What catalysed the shift in the treatment of stillbirth in the mid 1990’s in Ireland, then? Was there a collective recognition of the cruelty of Catholic Church practices? A growing compassion for women (specifically, bereaved mothers)? Did it have something to do with shifts in the cultural construction of ‘the child’? Or, was it a shift in the recognition of grief and the effects of stillbirth on those who have experienced it? Perhaps it was a combination of these factors, although the latter appears to be more specifically verifiable. During discussion on the then proposed bill in 1994, Minister for Law and Equality Reform at the time, Mervyn Taylor, cited that the purpose of the register was to “comfort grieving parents” who currently lacked “validation” of their grief without “official recognition of the existence of their unborn child” (Seanad Éireann 1994). What is clear is that this move constituted a distinct divergence from Catholic Church practices, whose teachings and protocols had dominated the treatment of stillbirth in Ireland for centuries before.

Before I go on, I want to be careful to emphasise that although I engage simultaneously here with discussion of both stillbirth and miscarriage, I do not want to collapse the division between the two thereby lending to what Lauren Berlant calls the cultural construction of ‘foetal motherhood’; wherein women are regarded and treated as mothers immediately upon becoming pregnant (Berlant 1994). I also do not seek to reify the significance of the 24-week mark as the timepoint wherein miscarriages and stillbirths can be clearly and unproblematically demarcated; thereby lending to what Sarah Franklin terms the ‘time-life’ construction of the foetus (Franklin 1991). What I want to demonstrate is that religious and state-level treatment of stillbirth is historically contingent, culturally diverse and highly political; providing another arena for Church or State regulation and for the control of reproductive lives and practices. As alluded to above, the methods and modes for the distinction between stillbirths and late miscarriage have also changed over time. In this vein, protocols for the conceptualisation of and disposal of foetal remains from miscarriage and abortion also warrants further analysis in terms of their symbolic and practical effects.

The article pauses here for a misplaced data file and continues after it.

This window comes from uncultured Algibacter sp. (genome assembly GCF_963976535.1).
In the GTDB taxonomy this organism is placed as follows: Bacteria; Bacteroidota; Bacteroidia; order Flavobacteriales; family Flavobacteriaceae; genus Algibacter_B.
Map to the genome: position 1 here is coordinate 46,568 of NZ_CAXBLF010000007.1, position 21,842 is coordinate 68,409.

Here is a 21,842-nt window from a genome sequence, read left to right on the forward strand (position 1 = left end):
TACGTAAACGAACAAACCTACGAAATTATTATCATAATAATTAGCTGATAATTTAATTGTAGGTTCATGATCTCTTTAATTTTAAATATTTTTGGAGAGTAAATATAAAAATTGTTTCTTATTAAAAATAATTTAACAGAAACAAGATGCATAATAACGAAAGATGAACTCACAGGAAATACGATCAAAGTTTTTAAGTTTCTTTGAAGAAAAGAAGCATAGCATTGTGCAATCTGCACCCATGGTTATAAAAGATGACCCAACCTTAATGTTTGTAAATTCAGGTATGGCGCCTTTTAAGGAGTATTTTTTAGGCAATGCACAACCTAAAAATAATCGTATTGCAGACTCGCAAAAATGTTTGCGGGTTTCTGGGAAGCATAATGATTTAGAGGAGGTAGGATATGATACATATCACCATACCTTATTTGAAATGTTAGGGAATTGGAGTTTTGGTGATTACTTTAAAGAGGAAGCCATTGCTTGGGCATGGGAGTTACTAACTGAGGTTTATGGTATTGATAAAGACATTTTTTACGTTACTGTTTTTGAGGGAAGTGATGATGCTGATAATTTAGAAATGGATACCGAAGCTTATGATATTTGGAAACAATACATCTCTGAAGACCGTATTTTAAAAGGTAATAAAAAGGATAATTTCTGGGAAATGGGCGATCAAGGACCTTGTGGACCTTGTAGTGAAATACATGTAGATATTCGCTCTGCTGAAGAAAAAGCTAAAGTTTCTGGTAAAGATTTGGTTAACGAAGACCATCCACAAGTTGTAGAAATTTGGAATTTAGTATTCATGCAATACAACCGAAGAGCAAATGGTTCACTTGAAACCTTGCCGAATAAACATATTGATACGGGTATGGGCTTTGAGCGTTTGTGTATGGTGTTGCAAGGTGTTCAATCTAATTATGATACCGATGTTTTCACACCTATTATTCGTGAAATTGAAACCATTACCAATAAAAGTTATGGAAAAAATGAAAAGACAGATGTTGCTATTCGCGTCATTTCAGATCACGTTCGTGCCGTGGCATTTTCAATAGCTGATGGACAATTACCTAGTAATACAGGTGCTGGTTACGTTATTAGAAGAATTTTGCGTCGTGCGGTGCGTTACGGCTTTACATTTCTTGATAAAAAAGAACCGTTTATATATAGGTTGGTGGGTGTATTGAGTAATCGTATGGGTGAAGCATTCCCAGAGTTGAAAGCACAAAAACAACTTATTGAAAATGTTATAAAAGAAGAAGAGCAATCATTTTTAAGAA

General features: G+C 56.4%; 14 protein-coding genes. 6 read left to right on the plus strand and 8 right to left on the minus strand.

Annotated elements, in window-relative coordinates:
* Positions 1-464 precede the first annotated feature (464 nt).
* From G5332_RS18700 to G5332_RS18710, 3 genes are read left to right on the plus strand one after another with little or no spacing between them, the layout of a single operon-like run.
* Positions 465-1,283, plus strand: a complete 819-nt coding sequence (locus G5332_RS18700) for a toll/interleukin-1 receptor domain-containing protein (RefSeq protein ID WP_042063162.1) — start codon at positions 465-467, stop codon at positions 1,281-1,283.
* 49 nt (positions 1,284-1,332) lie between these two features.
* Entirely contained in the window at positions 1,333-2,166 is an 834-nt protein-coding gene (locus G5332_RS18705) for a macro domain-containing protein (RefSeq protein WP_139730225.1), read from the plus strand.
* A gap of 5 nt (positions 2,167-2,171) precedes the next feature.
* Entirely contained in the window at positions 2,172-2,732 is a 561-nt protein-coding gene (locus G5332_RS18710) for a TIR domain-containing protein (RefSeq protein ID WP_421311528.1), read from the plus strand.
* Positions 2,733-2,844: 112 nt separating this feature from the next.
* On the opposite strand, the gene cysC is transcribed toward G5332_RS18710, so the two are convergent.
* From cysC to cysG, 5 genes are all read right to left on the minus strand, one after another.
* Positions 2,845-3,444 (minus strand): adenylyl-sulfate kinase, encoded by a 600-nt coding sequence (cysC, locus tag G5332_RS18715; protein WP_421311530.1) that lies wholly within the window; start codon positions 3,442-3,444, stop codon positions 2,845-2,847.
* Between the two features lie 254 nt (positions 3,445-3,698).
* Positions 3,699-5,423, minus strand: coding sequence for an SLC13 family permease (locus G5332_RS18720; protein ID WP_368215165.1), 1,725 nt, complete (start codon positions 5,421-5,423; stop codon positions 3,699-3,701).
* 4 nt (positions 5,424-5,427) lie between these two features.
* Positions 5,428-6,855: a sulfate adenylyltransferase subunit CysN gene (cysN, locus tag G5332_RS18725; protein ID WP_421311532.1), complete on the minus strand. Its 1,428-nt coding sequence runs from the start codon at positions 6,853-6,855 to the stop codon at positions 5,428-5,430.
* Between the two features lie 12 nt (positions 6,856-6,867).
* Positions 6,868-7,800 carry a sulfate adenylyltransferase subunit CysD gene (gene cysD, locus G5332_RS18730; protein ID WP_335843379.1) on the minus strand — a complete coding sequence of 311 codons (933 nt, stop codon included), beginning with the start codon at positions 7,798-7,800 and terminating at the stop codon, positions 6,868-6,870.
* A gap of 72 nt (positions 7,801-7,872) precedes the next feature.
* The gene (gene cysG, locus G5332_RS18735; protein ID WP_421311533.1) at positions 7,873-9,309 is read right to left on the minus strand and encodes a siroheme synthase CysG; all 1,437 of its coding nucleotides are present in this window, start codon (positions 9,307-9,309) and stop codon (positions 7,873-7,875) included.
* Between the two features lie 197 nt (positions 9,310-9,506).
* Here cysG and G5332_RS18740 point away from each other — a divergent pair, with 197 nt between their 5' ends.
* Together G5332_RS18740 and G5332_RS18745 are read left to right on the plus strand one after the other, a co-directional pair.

Up to date information on the procedures for the disposal of pregnancy remains, within the context of the Irish Health Service, are difficult to locate. A HSE report from 2016 on “National Standards for Bereavement Care following Pregnancy Loss and Perinatal Death” outlines that, in the case of “ectopic pregnancy or early miscarriage” where “a baby (fetus) is not identifiable”, parents should be given the opportunity to “collect and bury fetal tissue” or may consent for the hospital to “ethically and sensitively” dispose of fetal tissue through “burial or cremation” (HSE 2016, 27). Literature on the disposal of pregnancy remains after abortion in the hospital setting (which occurs generally, according to the 2018 legislation, within 9-12 weeks gestation), dictates that hospital staff will make available a range of options, explained “in a sensitive manner” (HSE 2018).  The most recent guidelines from the Human Tissue Authority in the United Kingdom for the “Disposal of Pregnancy Remains following Pregnancy Loss or Termination” (2015) take quite a similar stance - defining ‘pregnancy remains’ to include “all pregnancy losses, for example as a result of ectopic pregnancy, miscarriage or early intrauterine fetal death” as well as from “terminations of pregnancy that have not exceeded the 24th week of pregnancy”.

The 2015 British guidelines outline that women be made aware of all options for ‘disposal’- including cremation and burial, “given the opportunity to discuss them, and supported in an individual and sensitive manner to ensure that she can make a decision that is right for her” (HTA 2015, 3). Interestingly the 2015 document from the Human Tissue Authority differs substantially from previous legislation from the same body. The Human Tissue Act of 2004 did not make distinction between “the disposal of pregnancy remains, and the disposal of any other tissue from a living person” (HTA 2015, 2). Remains were regarded simply as the tissue of the pregnant person. It is important to recognise that the emotional experience of stillbirth, miscarriage and abortion are diverse, and that any attempt to homogenise or universalise these experiences risks essentialising a particular cultural expectation of gender and of maternity. As Erica Millar notes, the grief that women experience through miscarriage may not always be related to the “loss of their autonomous foetuses” but to the “loss of an ideal or belief”, of “an imagined future (as mother or co-parent)” (Millar 2017, 157).